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From Diana Shannon <>
Subject FAQ and snippet, document() function
Date Tue, 09 Jul 2002 15:14:41 GMT
Appropriate use of the document() function in Cocoon represents one of 
major conceptual FAQs among XSLT users migrating to Cocoon. Recent 
on cocoon-dev and cocoon-users have shed a lot of light on the subject.

Below is a draft FAQ, based on Stefano and Jan's recent dicussions on 
Within it you will also find a pointer to a proposed snippet ( Conal 
Tuohy's recent
post on cocoon-users) which provides an xinclude-based alternative to 
the document() function.

Please help to review both and comment here (or cocoon-users) as 

-- Diana

Q. What's "wrong" with use of the document() function in Cocoon?

A. Using the document() function for aggregation in Cocoon breaks
Separation of Concerns (SoC). That is, the designers of Cocoon
view inclusion and transformation as different functions, best
handled by separate Cocoon components. Treating them
separately allows you to achieve performance gains and increases
the resusability of your pipelines.

Alternatives to the document() in the Cocoon environment include
aggregation or the use of a multi-stage transformation using the
XInclude Transformer. This involves transforming a list of documents
(generated dynamically or statically) by adding xinclude elements which
reference (via xpointer) specific document content, and then transforming
again via the XInclude Transformer, to obtain the desired result.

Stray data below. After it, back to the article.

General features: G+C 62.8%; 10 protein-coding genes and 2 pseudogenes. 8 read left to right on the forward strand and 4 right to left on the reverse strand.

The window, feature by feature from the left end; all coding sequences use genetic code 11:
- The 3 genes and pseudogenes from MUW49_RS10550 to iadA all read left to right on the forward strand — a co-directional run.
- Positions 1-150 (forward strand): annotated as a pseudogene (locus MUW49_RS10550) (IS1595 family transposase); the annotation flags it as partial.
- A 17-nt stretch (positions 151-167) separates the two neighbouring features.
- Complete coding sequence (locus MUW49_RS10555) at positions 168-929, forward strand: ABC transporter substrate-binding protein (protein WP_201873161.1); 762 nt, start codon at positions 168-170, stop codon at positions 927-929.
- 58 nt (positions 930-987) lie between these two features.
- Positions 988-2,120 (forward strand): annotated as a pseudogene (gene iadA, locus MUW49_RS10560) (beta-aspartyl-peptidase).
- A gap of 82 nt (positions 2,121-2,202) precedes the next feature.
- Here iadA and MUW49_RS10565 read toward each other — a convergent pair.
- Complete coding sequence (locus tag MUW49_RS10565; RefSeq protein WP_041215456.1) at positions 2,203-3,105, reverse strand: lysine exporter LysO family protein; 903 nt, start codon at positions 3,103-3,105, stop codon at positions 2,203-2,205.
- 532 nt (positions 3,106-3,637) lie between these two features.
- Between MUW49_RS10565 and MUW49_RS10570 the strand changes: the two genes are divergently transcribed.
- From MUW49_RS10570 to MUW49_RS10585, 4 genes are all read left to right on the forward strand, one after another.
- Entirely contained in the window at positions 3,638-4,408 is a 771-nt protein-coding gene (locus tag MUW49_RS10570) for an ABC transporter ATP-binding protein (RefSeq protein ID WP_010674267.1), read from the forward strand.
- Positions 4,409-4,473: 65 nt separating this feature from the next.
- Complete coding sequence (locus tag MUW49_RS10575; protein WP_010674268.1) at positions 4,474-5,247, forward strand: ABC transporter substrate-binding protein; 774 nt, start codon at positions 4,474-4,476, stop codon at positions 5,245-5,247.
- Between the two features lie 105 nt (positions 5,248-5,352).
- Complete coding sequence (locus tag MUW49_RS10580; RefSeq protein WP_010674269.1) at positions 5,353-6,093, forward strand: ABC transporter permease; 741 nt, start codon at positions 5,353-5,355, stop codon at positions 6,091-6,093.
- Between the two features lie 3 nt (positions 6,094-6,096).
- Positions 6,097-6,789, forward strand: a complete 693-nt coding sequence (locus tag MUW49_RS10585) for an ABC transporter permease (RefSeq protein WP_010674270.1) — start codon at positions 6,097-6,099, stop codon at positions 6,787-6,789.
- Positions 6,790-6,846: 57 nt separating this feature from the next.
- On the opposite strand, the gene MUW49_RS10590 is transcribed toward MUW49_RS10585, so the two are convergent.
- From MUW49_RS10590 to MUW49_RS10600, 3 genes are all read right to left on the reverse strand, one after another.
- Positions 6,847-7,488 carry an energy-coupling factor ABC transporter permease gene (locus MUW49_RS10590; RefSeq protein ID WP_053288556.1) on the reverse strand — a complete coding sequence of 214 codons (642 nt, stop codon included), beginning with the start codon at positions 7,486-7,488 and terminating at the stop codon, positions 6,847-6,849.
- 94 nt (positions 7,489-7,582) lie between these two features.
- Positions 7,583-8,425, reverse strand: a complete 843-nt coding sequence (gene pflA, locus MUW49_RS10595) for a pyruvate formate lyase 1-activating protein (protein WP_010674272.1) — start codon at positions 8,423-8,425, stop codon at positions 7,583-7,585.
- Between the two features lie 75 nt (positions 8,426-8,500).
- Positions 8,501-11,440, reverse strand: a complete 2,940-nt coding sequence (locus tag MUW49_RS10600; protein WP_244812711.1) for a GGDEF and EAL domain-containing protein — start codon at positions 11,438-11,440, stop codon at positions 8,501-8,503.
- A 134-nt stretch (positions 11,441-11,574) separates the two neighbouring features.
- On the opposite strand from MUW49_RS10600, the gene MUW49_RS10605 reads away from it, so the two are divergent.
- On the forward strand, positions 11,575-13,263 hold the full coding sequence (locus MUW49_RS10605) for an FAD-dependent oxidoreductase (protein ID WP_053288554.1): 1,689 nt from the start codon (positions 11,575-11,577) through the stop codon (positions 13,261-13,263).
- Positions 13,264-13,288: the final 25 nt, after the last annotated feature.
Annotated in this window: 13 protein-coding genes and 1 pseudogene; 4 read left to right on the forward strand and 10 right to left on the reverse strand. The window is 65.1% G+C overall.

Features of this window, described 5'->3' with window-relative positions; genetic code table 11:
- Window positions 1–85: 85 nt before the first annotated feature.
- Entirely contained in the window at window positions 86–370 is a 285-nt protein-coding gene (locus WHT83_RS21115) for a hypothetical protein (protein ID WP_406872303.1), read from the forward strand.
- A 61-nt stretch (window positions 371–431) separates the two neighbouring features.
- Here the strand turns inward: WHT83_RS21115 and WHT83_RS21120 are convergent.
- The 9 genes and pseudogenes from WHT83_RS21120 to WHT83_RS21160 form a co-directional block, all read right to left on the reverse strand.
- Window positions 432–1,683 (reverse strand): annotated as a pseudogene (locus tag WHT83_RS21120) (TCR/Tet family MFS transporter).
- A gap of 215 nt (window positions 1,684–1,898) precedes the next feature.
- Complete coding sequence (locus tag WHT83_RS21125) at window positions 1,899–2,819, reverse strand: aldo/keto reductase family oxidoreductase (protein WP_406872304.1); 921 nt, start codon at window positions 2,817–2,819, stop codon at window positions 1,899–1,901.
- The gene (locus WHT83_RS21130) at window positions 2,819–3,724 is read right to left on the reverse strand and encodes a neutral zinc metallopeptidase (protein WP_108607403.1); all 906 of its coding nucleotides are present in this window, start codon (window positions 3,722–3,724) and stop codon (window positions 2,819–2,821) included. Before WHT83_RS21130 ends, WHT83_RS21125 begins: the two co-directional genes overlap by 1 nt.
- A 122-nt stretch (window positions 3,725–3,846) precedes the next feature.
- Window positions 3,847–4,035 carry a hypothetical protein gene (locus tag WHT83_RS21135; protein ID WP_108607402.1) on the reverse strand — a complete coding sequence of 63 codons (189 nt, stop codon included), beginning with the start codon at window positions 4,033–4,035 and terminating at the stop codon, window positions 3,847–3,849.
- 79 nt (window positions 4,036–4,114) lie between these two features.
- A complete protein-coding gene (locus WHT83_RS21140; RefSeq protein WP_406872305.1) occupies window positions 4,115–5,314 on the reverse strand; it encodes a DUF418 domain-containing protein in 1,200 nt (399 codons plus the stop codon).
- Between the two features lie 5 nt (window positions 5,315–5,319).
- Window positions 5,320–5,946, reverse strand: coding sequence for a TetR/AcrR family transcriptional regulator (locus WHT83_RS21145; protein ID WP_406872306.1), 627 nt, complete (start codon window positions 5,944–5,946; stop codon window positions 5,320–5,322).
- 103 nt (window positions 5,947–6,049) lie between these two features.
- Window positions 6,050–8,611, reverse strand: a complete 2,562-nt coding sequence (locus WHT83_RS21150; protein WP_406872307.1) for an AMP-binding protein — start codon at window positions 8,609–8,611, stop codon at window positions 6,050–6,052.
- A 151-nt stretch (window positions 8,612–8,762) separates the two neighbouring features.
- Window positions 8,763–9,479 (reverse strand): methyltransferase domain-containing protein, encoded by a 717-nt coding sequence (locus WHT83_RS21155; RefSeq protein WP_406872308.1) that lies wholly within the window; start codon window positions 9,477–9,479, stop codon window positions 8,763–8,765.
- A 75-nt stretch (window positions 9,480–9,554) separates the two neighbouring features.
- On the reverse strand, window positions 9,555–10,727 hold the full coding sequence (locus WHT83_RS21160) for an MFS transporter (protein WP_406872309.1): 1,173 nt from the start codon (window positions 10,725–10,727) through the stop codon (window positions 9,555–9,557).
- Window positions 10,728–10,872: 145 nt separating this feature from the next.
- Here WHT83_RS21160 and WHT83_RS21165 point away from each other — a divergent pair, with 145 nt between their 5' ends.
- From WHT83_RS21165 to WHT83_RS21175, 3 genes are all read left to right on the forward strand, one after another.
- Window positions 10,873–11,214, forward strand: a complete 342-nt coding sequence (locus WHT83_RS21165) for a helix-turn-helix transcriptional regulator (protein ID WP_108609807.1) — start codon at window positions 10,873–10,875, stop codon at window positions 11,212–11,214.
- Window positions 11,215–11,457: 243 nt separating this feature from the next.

For an example of this, see:
  (Proposed Snippet)

You'll achieve better performance if you aggregate content prior to 
This allows you to take full advantage of Cocoon's pipeline caching. In 
making dynamic document() calls inside an XSLT within a cached pipeline 
is problematic.
At this time, Cocoon does not recognize changes in documents (called by 
the document() function)
until the requested page expires from cache.

Understand that the document() function was designed *before* xinclude
with xpointer facilities existed. Had such capabilities been available,
perhaps the document() function, which essentially mimics xinclude and 
would have never been added to XSLT.

Please note that if you must work with your XML files outside of the
Cocoon environment as well, you may need to use the document() function
in order to utilize the limited capabilities of other pipeline engines.
This includes engines which are not xinclude-capable or which
lack a predefined way to indicate document processing steps.

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